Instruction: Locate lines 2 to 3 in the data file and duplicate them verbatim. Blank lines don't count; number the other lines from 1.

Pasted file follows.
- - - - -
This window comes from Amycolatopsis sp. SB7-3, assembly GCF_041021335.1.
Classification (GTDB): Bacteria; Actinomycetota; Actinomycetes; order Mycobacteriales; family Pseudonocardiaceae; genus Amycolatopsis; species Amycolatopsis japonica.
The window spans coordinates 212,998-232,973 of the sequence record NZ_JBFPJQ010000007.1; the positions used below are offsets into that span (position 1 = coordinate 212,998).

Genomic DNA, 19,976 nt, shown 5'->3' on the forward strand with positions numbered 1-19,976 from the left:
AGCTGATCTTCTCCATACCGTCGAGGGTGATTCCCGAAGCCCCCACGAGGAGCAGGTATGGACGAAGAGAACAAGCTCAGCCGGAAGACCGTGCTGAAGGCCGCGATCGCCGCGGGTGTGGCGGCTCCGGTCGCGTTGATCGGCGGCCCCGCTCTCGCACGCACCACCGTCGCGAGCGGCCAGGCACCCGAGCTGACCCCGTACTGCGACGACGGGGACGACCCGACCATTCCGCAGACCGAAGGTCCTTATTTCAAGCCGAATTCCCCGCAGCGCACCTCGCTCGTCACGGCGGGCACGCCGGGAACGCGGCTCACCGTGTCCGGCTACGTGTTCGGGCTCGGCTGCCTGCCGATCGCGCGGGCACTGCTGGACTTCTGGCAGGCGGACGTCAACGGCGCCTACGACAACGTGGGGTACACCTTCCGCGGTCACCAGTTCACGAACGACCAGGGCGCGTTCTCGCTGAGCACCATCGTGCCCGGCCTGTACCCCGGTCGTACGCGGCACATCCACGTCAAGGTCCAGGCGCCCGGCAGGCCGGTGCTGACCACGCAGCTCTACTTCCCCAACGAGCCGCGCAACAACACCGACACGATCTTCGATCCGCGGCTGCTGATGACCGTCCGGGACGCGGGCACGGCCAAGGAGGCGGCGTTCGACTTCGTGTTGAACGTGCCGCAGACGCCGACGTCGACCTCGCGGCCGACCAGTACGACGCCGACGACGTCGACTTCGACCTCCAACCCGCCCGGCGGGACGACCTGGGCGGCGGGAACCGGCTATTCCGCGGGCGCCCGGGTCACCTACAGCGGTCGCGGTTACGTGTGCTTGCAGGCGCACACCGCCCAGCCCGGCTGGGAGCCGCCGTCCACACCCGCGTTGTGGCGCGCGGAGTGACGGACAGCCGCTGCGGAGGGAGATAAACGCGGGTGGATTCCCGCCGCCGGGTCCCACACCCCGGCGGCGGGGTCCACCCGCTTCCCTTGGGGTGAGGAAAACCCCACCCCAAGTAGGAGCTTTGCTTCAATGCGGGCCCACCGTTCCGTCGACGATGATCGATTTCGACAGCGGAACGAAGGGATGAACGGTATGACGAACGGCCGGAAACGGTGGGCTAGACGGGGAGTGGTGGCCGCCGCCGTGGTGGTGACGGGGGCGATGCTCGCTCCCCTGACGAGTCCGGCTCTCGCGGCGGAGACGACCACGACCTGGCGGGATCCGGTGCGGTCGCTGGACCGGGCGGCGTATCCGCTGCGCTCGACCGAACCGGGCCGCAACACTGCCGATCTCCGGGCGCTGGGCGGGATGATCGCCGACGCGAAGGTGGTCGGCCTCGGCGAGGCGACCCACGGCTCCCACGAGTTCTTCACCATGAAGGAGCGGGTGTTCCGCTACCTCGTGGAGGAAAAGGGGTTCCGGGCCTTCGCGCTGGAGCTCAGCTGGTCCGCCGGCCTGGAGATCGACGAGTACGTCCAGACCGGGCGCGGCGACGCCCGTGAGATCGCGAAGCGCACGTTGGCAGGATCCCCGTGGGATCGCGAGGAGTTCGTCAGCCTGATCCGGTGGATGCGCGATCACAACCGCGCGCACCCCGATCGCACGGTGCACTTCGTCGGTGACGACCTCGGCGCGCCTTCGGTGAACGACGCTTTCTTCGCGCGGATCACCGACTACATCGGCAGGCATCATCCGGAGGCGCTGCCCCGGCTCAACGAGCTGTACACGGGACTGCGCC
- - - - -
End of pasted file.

Classification (GTDB): Bacteria; Actinomycetota; Actinomycetes; order Mycobacteriales; family Pseudonocardiaceae; genus Amycolatopsis; species Amycolatopsis japonica.
The window spans coordinates 212,998-232,973 of the sequence record NZ_JBFPJQ010000007.1; the positions used below are offsets into that span (position 1 = coordinate 212,998).